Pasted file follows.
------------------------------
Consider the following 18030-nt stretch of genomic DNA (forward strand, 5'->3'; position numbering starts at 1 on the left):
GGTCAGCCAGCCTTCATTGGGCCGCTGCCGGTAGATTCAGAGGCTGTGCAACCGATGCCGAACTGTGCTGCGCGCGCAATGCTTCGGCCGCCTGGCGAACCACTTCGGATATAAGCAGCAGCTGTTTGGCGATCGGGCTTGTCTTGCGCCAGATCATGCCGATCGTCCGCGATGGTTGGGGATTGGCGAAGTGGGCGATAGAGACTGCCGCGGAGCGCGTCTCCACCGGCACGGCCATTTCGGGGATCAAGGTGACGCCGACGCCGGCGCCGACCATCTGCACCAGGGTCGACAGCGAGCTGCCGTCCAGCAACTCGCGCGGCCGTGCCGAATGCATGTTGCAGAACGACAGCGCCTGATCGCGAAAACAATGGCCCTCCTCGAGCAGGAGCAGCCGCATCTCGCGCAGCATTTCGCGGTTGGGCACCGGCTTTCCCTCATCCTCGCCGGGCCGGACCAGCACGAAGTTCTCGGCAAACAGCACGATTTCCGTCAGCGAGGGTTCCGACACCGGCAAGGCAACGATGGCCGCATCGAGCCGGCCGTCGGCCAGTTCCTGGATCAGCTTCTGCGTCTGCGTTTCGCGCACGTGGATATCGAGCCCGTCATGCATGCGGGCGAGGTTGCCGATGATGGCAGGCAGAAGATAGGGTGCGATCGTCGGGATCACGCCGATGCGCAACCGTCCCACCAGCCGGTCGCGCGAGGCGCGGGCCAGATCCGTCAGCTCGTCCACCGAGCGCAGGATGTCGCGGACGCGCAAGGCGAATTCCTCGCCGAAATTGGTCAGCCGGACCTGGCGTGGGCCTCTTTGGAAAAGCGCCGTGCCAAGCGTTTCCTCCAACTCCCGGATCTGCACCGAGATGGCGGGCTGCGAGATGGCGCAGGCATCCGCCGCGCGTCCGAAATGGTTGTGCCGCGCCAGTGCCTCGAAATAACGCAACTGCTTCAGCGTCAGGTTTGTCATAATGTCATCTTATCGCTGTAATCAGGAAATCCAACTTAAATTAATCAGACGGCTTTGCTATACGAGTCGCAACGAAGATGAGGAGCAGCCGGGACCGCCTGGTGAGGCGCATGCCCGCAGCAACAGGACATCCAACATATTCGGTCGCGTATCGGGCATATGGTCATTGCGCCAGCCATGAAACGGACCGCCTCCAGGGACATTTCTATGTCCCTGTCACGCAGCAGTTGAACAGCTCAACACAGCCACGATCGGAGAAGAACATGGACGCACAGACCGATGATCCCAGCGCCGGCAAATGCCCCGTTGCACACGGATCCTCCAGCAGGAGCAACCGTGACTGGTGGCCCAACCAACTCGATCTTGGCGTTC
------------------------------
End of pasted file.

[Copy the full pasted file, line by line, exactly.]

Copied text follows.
Consider the following 18030-nt stretch of genomic DNA (forward strand, 5'->3'; position numbering starts at 1 on the left):
GGTCAGCCAGCCTTCATTGGGCCGCTGCCGGTAGATTCAGAGGCTGTGCAACCGATGCCGAACTGTGCTGCGCGCGCAATGCTTCGGCCGCCTGGCGAACCACTTCGGATATAAGCAGCAGCTGTTTGGCGATCGGGCTTGTCTTGCGCCAGATCATGCCGATCGTCCGCGATGGTTGGGGATTGGCGAAGTGGGCGATAGAGACTGCCGCGGAGCGCGTCTCCACCGGCACGGCCATTTCGGGGATCAAGGTGACGCCGACGCCGGCGCCGACCATCTGCACCAGGGTCGACAGCGAGCTGCCGTCCAGCAACTCGCGCGGCCGTGCCGAATGCATGTTGCAGAACGACAGCGCCTGATCGCGAAAACAATGGCCCTCCTCGAGCAGGAGCAGCCGCATCTCGCGCAGCATTTCGCGGTTGGGCACCGGCTTTCCCTCATCCTCGCCGGGCCGGACCAGCACGAAGTTCTCGGCAAACAGCACGATTTCCGTCAGCGAGGGTTCCGACACCGGCAAGGCAACGATGGCCGCATCGAGCCGGCCGTCGGCCAGTTCCTGGATCAGCTTCTGCGTCTGCGTTTCGCGCACGTGGATATCGAGCCCGTCATGCATGCGGGCGAGGTTGCCGATGATGGCAGGCAGAAGATAGGGTGCGATCGTCGGGATCACGCCGATGCGCAACCGTCCCACCAGCCGGTCGCGCGAGGCGCGGGCCAGATCCGTCAGCTCGTCCACCGAGCGCAGGATGTCGCGGACGCGCAAGGCGAATTCCTCGCCGAAATTGGTCAGCCGGACCTGGCGTGGGCCTCTTTGGAAAAGCGCCGTGCCAAGCGTTTCCTCCAACTCCCGGATCTGCACCGAGATGGCGGGCTGCGAGATGGCGCAGGCATCCGCCGCGCGTCCGAAATGGTTGTGCCGCGCCAGTGCCTCGAAATAACGCAACTGCTTCAGCGTCAGGTTTGTCATAATGTCATCTTATCGCTGTAATCAGGAAATCCAACTTAAATTAATCAGACGGCTTTGCTATACGAGTCGCAACGAAGATGAGGAGCAGCCGGGACCGCCTGGTGAGGCGCATGCCCGCAGCAACAGGACATCCAACATATTCGGTCGCGTATCGGGCATATGGTCATTGCGCCAGCCATGAAACGGACCGCCTCCAGGGACATTTCTATGTCCCTGTCACGCAGCAGTTGAACAGCTCAACACAGCCACGATCGGAGAAGAACATGGACGCACAGACCGATGATCCCAGCGCCGGCAAATGCCCCGTTGCACACGGATCCTCCAGCAGGAGCAACCGTGACTGGTGGCCCAACCAACTCGATCTTGGCGTTC